If you are looking for a new financial incentive to attract and retain your most important executives, look no further. Deferred compensation may be an important feature that you have yet to offer in your company’s retirement benefits.
- NQDC plans let your top executives defer a significant amount of money from their compensation, allowing them to defer taxes on that amount until it is paid
- This should be a serious consideration if companies want to retain valuable employees that have already maxed out their 401(k) contributions
- Distributions can be paid out upon retirement or upon shorter, 5 to 10-year terms
- There are tax benefits for both employer and employee
What is Deferred Compensation?
Deferred compensation is when an amount of an employee’s compensation is postponed to be paid out at a later time and often supplements participation in a 401(k) plan. This is a compensation strategy that both employers and employees can greatly benefit from.
What are the types of Deferred Compensation?
Although there are different types of deferred compensation, it can be generally classified into Qualified Deferred Compensation (QDC) and Non Qualified Deferred Compensation(NQDC).
|Governance||Governed by ERISA||Not governed by ERISA|
|Limits on Contribution||Contributions of employees cannot exceed $20,500 in 2022||Fewer restrictions|
|Security||Safe from creditors in case of bankruptcy or default||Not safe from creditors in case of bankruptcy or default|
|Employee Enrollment||Must offer enrollment for all employees||Certain groups of employees can be selected|
How do Non-qualified Deferred Compensation Plans work?
409(b) plans, NQDC, or “golden handcuffs,” allow employers to attract and retain valuable employees because there are fewer ERISA restrictions and do not cap contributions at $20,500. NQDCs are contract agreements between the employer and the employee on the amount and withdrawal date. It can be deposited into a “401(k) look-alike plan,” or even be used as a life insurance premium.
(Check out what our CEO has to say about Deferred Compensation: Hint – he calls it a “best kept secret”)
NQDC plans offer the most benefits to high-paid employees or executives. These employees have most likely already maxed out their 401(k) contributions (a very small part of their salary) and are looking for an additional savings vehicle for retirement. Apart from securing their retirement, there is also the possibility of a lessened tax burden as the executives defer taxes on the money until it is paid.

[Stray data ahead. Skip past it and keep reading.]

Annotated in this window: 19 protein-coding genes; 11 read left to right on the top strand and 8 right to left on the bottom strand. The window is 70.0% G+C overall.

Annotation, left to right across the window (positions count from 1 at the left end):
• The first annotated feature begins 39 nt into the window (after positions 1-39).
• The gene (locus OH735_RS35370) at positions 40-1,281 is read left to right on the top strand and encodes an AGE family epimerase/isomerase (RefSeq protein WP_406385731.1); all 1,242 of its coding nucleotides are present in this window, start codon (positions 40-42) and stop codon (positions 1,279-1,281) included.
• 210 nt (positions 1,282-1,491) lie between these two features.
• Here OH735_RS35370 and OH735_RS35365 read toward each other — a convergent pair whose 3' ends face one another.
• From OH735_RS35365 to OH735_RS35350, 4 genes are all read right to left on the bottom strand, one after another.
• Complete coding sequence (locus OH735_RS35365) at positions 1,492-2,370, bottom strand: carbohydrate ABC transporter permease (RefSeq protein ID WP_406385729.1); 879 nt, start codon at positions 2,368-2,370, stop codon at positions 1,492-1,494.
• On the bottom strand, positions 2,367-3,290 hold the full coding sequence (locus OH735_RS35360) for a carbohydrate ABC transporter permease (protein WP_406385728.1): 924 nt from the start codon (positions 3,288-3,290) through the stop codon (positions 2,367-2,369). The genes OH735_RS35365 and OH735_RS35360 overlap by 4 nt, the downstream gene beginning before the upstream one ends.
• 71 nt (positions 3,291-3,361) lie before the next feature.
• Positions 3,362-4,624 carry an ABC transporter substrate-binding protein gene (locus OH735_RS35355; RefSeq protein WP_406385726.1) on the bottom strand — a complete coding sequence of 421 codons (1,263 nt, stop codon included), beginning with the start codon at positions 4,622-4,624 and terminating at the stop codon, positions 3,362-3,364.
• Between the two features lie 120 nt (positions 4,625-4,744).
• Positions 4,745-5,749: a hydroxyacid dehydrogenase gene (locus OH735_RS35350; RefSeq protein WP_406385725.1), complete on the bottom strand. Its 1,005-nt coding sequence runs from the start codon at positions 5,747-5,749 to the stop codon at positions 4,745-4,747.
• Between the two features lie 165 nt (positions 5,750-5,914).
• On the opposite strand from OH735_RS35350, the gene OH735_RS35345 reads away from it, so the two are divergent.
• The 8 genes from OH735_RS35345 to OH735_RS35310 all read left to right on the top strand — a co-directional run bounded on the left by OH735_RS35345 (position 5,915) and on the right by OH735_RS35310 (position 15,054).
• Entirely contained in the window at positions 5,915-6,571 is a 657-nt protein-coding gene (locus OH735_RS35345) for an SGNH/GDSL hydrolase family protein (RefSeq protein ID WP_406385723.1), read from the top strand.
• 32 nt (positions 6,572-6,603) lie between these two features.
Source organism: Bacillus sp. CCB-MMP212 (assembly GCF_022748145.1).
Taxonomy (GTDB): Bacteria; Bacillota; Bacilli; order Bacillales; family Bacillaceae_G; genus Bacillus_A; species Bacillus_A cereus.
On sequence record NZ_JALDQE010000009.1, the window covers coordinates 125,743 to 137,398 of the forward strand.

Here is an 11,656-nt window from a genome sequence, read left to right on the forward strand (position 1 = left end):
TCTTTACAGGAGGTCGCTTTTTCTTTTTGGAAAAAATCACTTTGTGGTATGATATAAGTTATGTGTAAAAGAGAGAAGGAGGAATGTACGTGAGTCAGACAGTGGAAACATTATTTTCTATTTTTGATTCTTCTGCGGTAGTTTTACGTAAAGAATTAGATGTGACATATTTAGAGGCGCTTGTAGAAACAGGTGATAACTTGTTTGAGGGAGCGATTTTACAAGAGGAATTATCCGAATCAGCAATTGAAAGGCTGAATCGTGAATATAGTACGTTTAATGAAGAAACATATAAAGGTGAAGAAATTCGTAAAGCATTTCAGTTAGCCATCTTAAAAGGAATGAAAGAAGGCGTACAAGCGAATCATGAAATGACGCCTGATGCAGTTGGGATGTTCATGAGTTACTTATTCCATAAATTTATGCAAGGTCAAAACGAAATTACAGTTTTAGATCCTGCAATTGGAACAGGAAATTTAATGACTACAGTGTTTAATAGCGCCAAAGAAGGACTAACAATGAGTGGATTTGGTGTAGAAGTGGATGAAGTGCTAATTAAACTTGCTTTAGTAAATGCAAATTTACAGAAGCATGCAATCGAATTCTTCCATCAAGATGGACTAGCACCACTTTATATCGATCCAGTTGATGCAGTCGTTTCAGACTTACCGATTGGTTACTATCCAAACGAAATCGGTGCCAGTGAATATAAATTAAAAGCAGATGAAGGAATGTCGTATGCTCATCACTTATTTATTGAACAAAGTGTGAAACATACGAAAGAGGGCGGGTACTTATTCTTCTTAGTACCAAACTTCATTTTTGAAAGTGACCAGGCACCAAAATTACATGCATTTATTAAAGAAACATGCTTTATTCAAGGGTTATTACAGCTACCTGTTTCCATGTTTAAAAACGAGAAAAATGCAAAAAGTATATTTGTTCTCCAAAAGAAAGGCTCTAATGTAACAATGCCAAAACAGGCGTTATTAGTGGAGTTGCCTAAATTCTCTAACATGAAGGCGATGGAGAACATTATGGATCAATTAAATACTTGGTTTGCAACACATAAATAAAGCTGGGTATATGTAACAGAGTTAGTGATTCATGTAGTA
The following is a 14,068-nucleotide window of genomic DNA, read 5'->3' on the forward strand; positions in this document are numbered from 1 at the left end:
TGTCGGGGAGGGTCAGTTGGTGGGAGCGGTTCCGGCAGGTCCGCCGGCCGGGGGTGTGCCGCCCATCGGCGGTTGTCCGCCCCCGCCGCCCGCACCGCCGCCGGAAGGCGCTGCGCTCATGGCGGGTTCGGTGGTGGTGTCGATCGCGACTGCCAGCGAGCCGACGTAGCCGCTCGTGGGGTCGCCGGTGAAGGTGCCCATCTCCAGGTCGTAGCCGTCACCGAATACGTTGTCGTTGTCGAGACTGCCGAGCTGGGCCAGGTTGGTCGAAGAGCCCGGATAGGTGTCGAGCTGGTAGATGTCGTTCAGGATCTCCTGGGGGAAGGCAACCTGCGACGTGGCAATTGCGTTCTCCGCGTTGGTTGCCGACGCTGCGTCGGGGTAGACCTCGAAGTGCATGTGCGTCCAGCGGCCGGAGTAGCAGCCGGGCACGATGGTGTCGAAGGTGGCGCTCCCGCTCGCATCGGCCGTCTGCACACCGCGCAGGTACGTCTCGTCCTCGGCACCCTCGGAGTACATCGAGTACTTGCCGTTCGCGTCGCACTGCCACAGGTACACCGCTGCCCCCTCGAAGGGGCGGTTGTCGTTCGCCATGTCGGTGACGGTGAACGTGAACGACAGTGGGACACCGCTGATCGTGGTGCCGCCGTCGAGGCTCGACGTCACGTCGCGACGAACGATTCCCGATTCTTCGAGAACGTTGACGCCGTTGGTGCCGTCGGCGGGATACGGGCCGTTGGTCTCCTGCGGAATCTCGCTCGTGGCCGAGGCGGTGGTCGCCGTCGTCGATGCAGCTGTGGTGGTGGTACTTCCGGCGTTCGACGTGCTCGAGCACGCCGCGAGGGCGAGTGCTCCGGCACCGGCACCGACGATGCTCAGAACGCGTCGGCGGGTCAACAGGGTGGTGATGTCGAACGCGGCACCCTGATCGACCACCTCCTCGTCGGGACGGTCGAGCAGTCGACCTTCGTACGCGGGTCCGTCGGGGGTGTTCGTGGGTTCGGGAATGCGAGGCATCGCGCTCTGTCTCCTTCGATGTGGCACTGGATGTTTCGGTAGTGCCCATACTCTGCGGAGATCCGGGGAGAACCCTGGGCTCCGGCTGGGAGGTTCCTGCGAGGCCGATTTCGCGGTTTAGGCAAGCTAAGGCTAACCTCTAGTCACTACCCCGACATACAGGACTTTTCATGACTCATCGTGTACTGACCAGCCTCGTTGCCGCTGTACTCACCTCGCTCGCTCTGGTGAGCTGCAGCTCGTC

When does deferred compensation have to be paid?
On the employee side, most often compensation is paid when the employee retires, but it can depend on 5 to 10-year terms, disability, emergency, or other factors. Many plans allow employees to schedule payouts later during their career, not just when they retire, so they can defer compensation to cover shorter-term goals like paying for a child’s education. Also, they can change their deferral amount from year to year.
On the company side, deferred compensation can be retained if the employee is fired, leaves for a competitor, voids the agreement, or essentially “gives up” their benefits. There can also be costly penalties for an early withdrawal, an additional incentive for your key employees to stay with the company long-term. Additionally, if the company goes under, the employer is not necessarily required to pay deferred compensation as those assets are now subject to creditors.
Case Study: How It Works
An employee is 60 years old and plans to retire at 65, making $500,000 per year. The company gives them the opportunity to defer up to 20% of their compensation over 10 years. If they take the income now, they will pay a 37% tax rate on $100,000 of income, for a total tax bill of $185,000. But if they defer until retirement, they could be looking at a 24% tax rate, for a tax bill of $120,000.
The employee saves on taxes, grows their savings, and secures their retirement.
The company retains a valuable executive for a longer period, has a deferred taxable write-off, and can invest the funds during the agreement period.
It’s true. Figuring out all the complexities of your company’s retirement plan can be difficult without expert advice, but it doesn’t have to be. Our team of 401(k) Advisors is here to make the process easy for you. If you have any questions about how a Deferred Compensation Plan can benefit you, your executives, and your bottom line – contact us today.